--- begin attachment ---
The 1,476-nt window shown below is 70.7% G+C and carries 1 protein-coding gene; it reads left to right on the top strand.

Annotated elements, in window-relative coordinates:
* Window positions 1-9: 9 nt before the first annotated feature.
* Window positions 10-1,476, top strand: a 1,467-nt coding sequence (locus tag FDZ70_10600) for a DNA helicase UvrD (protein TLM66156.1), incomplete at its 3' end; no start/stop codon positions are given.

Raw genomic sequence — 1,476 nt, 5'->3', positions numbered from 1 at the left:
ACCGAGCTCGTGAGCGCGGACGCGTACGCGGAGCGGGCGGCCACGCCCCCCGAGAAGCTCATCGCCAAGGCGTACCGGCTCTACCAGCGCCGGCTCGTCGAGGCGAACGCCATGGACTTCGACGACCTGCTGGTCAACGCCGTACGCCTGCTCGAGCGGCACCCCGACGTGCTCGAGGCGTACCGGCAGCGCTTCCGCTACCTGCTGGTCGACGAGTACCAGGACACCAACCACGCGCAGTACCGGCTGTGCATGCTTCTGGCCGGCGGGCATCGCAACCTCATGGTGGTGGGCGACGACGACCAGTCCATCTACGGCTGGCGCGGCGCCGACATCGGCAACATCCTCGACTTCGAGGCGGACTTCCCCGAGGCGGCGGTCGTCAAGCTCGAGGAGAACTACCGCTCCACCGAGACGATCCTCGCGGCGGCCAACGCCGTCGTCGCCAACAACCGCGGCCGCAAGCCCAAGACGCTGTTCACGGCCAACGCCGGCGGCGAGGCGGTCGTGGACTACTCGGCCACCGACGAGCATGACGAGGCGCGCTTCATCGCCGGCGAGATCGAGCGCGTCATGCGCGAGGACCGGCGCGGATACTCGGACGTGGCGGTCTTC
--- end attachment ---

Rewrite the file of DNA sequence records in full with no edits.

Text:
The 1,476-nt window shown below is 70.7% G+C and carries 1 protein-coding gene; it reads left to right on the top strand.

Annotated elements, in window-relative coordinates:
* Window positions 1-9: 9 nt before the first annotated feature.
* Window positions 10-1,476, top strand: a 1,467-nt coding sequence (locus tag FDZ70_10600) for a DNA helicase UvrD (protein TLM66156.1), incomplete at its 3' end; no start/stop codon positions are given.

Raw genomic sequence — 1,476 nt, 5'->3', positions numbered from 1 at the left:
ACCGAGCTCGTGAGCGCGGACGCGTACGCGGAGCGGGCGGCCACGCCCCCCGAGAAGCTCATCGCCAAGGCGTACCGGCTCTACCAGCGCCGGCTCGTCGAGGCGAACGCCATGGACTTCGACGACCTGCTGGTCAACGCCGTACGCCTGCTCGAGCGGCACCCCGACGTGCTCGAGGCGTACCGGCAGCGCTTCCGCTACCTGCTGGTCGACGAGTACCAGGACACCAACCACGCGCAGTACCGGCTGTGCATGCTTCTGGCCGGCGGGCATCGCAACCTCATGGTGGTGGGCGACGACGACCAGTCCATCTACGGCTGGCGCGGCGCCGACATCGGCAACATCCTCGACTTCGAGGCGGACTTCCCCGAGGCGGCGGTCGTCAAGCTCGAGGAGAACTACCGCTCCACCGAGACGATCCTCGCGGCGGCCAACGCCGTCGTCGCCAACAACCGCGGCCGCAAGCCCAAGACGCTGTTCACGGCCAACGCCGGCGGCGAGGCGGTCGTGGACTACTCGGCCACCGACGAGCATGACGAGGCGCGCTTCATCGCCGGCGAGATCGAGCGCGTCATGCGCGAGGACCGGCGCGGATACTCGGACGTGGCGGTCTTC